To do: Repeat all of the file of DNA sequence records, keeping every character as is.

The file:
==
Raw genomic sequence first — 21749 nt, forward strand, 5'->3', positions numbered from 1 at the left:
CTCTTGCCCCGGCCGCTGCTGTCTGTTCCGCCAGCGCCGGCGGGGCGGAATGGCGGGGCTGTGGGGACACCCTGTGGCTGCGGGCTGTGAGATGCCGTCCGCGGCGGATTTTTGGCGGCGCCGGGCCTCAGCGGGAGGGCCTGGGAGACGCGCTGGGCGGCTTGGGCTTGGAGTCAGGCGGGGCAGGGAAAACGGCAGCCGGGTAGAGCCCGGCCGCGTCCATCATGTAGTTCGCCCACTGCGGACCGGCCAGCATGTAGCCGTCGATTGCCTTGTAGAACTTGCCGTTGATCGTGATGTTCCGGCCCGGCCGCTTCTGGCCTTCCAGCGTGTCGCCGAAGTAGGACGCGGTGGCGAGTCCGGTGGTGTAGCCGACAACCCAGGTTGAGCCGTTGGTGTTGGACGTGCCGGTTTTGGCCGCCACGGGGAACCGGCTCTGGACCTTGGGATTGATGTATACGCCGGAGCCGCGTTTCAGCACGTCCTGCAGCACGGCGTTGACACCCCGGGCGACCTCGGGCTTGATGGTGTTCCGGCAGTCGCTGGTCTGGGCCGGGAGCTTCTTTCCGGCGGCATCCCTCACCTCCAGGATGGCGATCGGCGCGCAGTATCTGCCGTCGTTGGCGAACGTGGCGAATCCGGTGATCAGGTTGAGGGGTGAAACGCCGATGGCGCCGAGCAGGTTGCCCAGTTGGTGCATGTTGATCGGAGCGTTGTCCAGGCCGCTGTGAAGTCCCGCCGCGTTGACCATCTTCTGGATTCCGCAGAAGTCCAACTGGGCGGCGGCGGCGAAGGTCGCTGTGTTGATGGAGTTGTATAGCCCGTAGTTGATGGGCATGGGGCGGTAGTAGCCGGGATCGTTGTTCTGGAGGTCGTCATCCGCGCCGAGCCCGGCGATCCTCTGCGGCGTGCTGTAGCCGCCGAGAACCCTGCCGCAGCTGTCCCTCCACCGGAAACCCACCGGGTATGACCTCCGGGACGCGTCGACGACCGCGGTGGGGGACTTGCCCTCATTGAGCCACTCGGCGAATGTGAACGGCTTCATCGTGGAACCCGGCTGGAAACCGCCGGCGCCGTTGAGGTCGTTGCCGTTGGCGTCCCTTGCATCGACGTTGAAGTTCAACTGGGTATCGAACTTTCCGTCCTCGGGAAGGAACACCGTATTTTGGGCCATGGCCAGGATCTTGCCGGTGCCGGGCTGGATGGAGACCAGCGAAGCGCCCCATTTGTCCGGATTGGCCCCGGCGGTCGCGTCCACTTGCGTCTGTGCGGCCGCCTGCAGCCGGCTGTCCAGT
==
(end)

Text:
Raw genomic sequence first — 21749 nt, forward strand, 5'->3', positions numbered from 1 at the left:
CTCTTGCCCCGGCCGCTGCTGTCTGTTCCGCCAGCGCCGGCGGGGCGGAATGGCGGGGCTGTGGGGACACCCTGTGGCTGCGGGCTGTGAGATGCCGTCCGCGGCGGATTTTTGGCGGCGCCGGGCCTCAGCGGGAGGGCCTGGGAGACGCGCTGGGCGGCTTGGGCTTGGAGTCAGGCGGGGCAGGGAAAACGGCAGCCGGGTAGAGCCCGGCCGCGTCCATCATGTAGTTCGCCCACTGCGGACCGGCCAGCATGTAGCCGTCGATTGCCTTGTAGAACTTGCCGTTGATCGTGATGTTCCGGCCCGGCCGCTTCTGGCCTTCCAGCGTGTCGCCGAAGTAGGACGCGGTGGCGAGTCCGGTGGTGTAGCCGACAACCCAGGTTGAGCCGTTGGTGTTGGACGTGCCGGTTTTGGCCGCCACGGGGAACCGGCTCTGGACCTTGGGATTGATGTATACGCCGGAGCCGCGTTTCAGCACGTCCTGCAGCACGGCGTTGACACCCCGGGCGACCTCGGGCTTGATGGTGTTCCGGCAGTCGCTGGTCTGGGCCGGGAGCTTCTTTCCGGCGGCATCCCTCACCTCCAGGATGGCGATCGGCGCGCAGTATCTGCCGTCGTTGGCGAACGTGGCGAATCCGGTGATCAGGTTGAGGGGTGAAACGCCGATGGCGCCGAGCAGGTTGCCCAGTTGGTGCATGTTGATCGGAGCGTTGTCCAGGCCGCTGTGAAGTCCCGCCGCGTTGACCATCTTCTGGATTCCGCAGAAGTCCAACTGGGCGGCGGCGGCGAAGGTCGCTGTGTTGATGGAGTTGTATAGCCCGTAGTTGATGGGCATGGGGCGGTAGTAGCCGGGATCGTTGTTCTGGAGGTCGTCATCCGCGCCGAGCCCGGCGATCCTCTGCGGCGTGCTGTAGCCGCCGAGAACCCTGCCGCAGCTGTCCCTCCACCGGAAACCCACCGGGTATGACCTCCGGGACGCGTCGACGACCGCGGTGGGGGACTTGCCCTCATTGAGCCACTCGGCGAATGTGAACGGCTTCATCGTGGAACCCGGCTGGAAACCGCCGGCGCCGTTGAGGTCGTTGCCGTTGGCGTCCCTTGCATCGACGTTGAAGTTCAACTGGGTATCGAACTTTCCGTCCTCGGGAAGGAACACCGTATTTTGGGCCATGGCCAGGATCTTGCCGGTGCCGGGCTGGATGGAGACCAGCGAAGCGCCCCATTTGTCCGGATTGGCCCCGGCGGTCGCGTCCACTTGCGTCTGTGCGGCCGCCTGCAGCCGGCTGTCCAGT